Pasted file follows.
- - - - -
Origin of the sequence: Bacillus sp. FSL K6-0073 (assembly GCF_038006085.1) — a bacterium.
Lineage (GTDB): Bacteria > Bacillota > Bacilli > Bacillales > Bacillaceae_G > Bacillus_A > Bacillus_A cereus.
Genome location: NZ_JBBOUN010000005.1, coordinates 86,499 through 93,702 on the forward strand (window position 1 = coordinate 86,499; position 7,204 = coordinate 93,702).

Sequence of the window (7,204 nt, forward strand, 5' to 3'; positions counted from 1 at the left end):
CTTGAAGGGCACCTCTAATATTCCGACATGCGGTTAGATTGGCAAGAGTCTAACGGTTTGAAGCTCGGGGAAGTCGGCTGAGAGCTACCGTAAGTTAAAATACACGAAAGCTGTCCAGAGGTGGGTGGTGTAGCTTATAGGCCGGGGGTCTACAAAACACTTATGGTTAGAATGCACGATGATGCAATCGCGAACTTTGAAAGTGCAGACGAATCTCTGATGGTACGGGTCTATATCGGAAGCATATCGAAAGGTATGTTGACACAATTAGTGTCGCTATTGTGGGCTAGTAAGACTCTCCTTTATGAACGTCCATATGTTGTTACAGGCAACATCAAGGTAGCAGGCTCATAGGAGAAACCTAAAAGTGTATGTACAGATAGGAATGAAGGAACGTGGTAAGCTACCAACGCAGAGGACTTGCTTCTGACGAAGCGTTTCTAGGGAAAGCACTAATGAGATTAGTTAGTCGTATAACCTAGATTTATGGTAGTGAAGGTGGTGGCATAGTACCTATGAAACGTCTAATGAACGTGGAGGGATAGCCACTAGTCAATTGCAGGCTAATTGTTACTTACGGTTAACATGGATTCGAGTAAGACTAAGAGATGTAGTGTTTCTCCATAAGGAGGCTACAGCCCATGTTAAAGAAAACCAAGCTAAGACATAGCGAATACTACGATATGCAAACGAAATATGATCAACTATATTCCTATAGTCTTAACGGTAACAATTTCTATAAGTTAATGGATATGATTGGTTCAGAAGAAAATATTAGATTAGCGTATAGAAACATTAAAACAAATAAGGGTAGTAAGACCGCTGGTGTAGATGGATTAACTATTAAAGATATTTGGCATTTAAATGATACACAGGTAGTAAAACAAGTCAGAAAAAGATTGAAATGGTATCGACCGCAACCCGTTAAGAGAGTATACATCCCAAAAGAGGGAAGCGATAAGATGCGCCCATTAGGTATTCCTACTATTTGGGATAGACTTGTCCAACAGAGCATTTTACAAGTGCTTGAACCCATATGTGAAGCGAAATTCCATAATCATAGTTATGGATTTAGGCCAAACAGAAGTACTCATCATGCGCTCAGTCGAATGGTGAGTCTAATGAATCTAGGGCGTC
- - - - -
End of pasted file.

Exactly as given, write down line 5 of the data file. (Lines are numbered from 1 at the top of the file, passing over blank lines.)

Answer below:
CTTGAAGGGCACCTCTAATATTCCGACATGCGGTTAGATTGGCAAGAGTCTAACGGTTTGAAGCTCGGGGAAGTCGGCTGAGAGCTACCGTAAGTTAAAATACACGAAAGCTGTCCAGAGGTGGGTGGTGTAGCTTATAGGCCGGGGGTCTACAAAACACTTATGGTTAGAATGCACGATGATGCAATCGCGAACTTTGAAAGTGCAGACGAATCTCTGATGGTACGGGTCTATATCGGAAGCATATCGAAAGGTATGTTGACACAATTAGTGTCGCTATTGTGGGCTAGTAAGACTCTCCTTTATGAACGTCCATATGTTGTTACAGGCAACATCAAGGTAGCAGGCTCATAGGAGAAACCTAAAAGTGTATGTACAGATAGGAATGAAGGAACGTGGTAAGCTACCAACGCAGAGGACTTGCTTCTGACGAAGCGTTTCTAGGGAAAGCACTAATGAGATTAGTTAGTCGTATAACCTAGATTTATGGTAGTGAAGGTGGTGGCATAGTACCTATGAAACGTCTAATGAACGTGGAGGGATAGCCACTAGTCAATTGCAGGCTAATTGTTACTTACGGTTAACATGGATTCGAGTAAGACTAAGAGATGTAGTGTTTCTCCATAAGGAGGCTACAGCCCATGTTAAAGAAAACCAAGCTAAGACATAGCGAATACTACGATATGCAAACGAAATATGATCAACTATATTCCTATAGTCTTAACGGTAACAATTTCTATAAGTTAATGGATATGATTGGTTCAGAAGAAAATATTAGATTAGCGTATAGAAACATTAAAACAAATAAGGGTAGTAAGACCGCTGGTGTAGATGGATTAACTATTAAAGATATTTGGCATTTAAATGATACACAGGTAGTAAAACAAGTCAGAAAAAGATTGAAATGGTATCGACCGCAACCCGTTAAGAGAGTATACATCCCAAAAGAGGGAAGCGATAAGATGCGCCCATTAGGTATTCCTACTATTTGGGATAGACTTGTCCAACAGAGCATTTTACAAGTGCTTGAACCCATATGTGAAGCGAAATTCCATAATCATAGTTATGGATTTAGGCCAAACAGAAGTACTCATCATGCGCTCAGTCGAATGGTGAGTCTAATGAATCTAGGGCGTC